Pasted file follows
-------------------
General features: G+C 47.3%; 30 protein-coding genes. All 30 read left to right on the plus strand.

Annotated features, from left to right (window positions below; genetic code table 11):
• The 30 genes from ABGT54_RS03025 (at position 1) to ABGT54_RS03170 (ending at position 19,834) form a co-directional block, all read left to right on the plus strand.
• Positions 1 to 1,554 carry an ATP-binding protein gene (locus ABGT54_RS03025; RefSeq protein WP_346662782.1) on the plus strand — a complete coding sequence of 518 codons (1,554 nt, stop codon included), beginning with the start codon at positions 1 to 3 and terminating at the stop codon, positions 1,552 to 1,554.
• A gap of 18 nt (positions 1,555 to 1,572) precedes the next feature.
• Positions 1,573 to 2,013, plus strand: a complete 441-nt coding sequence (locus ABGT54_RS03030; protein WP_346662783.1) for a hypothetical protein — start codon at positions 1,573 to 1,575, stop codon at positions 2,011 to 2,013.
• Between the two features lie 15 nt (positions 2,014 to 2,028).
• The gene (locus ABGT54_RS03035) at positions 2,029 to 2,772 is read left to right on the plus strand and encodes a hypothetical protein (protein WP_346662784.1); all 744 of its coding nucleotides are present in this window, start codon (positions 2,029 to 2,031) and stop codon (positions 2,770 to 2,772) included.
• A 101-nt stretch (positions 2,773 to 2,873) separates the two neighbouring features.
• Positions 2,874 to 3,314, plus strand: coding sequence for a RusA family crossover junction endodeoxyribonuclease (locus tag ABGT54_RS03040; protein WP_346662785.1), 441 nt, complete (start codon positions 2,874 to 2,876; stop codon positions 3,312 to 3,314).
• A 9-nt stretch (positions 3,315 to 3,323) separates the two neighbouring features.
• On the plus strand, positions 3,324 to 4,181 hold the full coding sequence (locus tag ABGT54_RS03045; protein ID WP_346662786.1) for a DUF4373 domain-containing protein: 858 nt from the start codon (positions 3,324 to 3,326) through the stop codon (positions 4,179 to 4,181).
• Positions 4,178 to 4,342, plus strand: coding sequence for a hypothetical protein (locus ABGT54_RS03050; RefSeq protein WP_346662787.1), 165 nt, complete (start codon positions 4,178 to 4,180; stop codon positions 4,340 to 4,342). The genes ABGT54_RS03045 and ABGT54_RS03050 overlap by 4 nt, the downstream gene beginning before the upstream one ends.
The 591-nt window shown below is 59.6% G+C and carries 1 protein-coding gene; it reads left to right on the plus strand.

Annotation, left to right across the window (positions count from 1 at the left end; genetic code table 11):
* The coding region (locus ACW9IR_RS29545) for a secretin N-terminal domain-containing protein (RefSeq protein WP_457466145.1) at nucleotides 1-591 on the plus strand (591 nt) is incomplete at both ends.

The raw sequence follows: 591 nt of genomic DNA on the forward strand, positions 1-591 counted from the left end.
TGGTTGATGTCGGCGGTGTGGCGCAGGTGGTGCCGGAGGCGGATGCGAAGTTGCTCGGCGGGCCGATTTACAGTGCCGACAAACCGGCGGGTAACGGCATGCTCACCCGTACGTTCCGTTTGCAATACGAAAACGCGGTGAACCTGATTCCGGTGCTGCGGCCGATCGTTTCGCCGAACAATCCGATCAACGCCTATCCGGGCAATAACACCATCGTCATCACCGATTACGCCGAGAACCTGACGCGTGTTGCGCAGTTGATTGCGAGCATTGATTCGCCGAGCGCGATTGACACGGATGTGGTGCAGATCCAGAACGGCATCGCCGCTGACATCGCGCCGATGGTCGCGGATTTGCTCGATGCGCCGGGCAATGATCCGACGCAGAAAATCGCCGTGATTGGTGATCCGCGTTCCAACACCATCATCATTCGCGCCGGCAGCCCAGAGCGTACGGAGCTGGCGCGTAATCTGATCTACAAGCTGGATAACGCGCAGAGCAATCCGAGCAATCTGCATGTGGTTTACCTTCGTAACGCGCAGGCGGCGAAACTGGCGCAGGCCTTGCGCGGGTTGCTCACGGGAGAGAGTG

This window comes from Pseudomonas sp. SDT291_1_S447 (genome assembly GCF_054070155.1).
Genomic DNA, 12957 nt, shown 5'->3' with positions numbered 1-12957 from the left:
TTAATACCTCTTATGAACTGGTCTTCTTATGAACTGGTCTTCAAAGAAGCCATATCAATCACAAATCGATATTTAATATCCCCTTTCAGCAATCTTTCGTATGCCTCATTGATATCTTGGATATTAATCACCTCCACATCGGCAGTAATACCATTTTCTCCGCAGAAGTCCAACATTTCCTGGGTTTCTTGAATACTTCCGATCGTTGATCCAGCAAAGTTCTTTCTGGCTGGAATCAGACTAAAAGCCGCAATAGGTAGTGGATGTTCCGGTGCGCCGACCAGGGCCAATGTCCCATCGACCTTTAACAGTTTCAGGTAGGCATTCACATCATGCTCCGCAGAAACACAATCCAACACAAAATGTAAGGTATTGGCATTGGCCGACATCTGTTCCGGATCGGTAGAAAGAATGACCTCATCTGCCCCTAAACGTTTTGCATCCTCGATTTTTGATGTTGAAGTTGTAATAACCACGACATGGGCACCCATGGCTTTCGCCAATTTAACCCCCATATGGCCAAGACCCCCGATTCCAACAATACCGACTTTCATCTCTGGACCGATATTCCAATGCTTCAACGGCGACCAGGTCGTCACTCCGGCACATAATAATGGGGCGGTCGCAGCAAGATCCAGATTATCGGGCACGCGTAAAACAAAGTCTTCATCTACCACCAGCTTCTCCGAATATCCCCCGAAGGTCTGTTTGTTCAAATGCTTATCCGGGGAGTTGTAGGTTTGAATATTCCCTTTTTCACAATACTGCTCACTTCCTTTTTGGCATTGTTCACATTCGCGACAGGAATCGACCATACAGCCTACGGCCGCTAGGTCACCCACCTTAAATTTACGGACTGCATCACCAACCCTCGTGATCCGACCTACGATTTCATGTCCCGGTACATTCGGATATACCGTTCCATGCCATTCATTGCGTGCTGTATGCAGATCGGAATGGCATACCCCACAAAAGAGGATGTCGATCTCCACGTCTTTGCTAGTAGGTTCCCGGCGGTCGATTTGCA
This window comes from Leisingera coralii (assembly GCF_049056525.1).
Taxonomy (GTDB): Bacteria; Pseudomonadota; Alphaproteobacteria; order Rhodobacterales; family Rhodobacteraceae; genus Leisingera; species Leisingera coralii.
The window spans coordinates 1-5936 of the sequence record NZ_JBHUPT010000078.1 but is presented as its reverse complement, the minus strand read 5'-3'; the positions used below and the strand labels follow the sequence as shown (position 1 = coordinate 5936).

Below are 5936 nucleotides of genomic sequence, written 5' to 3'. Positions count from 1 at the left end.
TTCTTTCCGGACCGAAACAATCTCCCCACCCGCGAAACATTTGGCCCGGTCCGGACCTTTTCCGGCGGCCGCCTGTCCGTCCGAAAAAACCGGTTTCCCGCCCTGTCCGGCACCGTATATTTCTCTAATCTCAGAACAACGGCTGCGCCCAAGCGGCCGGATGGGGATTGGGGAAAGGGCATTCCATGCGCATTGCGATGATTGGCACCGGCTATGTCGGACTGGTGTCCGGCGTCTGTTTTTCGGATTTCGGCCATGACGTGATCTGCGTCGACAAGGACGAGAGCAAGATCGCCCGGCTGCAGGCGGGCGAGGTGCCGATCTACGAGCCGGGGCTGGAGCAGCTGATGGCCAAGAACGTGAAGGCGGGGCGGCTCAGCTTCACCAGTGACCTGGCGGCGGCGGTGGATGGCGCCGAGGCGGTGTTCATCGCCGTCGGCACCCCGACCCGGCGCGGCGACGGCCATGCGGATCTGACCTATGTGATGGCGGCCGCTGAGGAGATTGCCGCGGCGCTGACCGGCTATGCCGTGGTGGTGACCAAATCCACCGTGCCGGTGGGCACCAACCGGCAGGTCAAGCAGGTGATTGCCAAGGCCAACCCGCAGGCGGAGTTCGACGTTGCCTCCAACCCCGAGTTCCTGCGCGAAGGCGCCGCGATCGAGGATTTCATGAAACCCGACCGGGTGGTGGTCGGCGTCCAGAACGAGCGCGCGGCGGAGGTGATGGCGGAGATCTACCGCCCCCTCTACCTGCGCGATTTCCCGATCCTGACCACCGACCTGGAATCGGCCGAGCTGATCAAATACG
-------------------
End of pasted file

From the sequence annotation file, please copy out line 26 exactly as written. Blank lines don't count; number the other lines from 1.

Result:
TTCTTTCCGGACCGAAACAATCTCCCCACCCGCGAAACATTTGGCCCGGTCCGGACCTTTTCCGGCGGCCGCCTGTCCGTCCGAAAAAACCGGTTTCCCGCCCTGTCCGGCACCGTATATTTCTCTAATCTCAGAACAACGGCTGCGCCCAAGCGGCCGGATGGGGATTGGGGAAAGGGCATTCCATGCGCATTGCGATGATTGGCACCGGCTATGTCGGACTGGTGTCCGGCGTCTGTTTTTCGGATTTCGGCCATGACGTGATCTGCGTCGACAAGGACGAGAGCAAGATCGCCCGGCTGCAGGCGGGCGAGGTGCCGATCTACGAGCCGGGGCTGGAGCAGCTGATGGCCAAGAACGTGAAGGCGGGGCGGCTCAGCTTCACCAGTGACCTGGCGGCGGCGGTGGATGGCGCCGAGGCGGTGTTCATCGCCGTCGGCACCCCGACCCGGCGCGGCGACGGCCATGCGGATCTGACCTATGTGATGGCGGCCGCTGAGGAGATTGCCGCGGCGCTGACCGGCTATGCCGTGGTGGTGACCAAATCCACCGTGCCGGTGGGCACCAACCGGCAGGTCAAGCAGGTGATTGCCAAGGCCAACCCGCAGGCGGAGTTCGACGTTGCCTCCAACCCCGAGTTCCTGCGCGAAGGCGCCGCGATCGAGGATTTCATGAAACCCGACCGGGTGGTGGTCGGCGTCCAGAACGAGCGCGCGGCGGAGGTGATGGCGGAGATCTACCGCCCCCTCTACCTGCGCGATTTCCCGATCCTGACCACCGACCTGGAATCGGCCGAGCTGATCAAATACG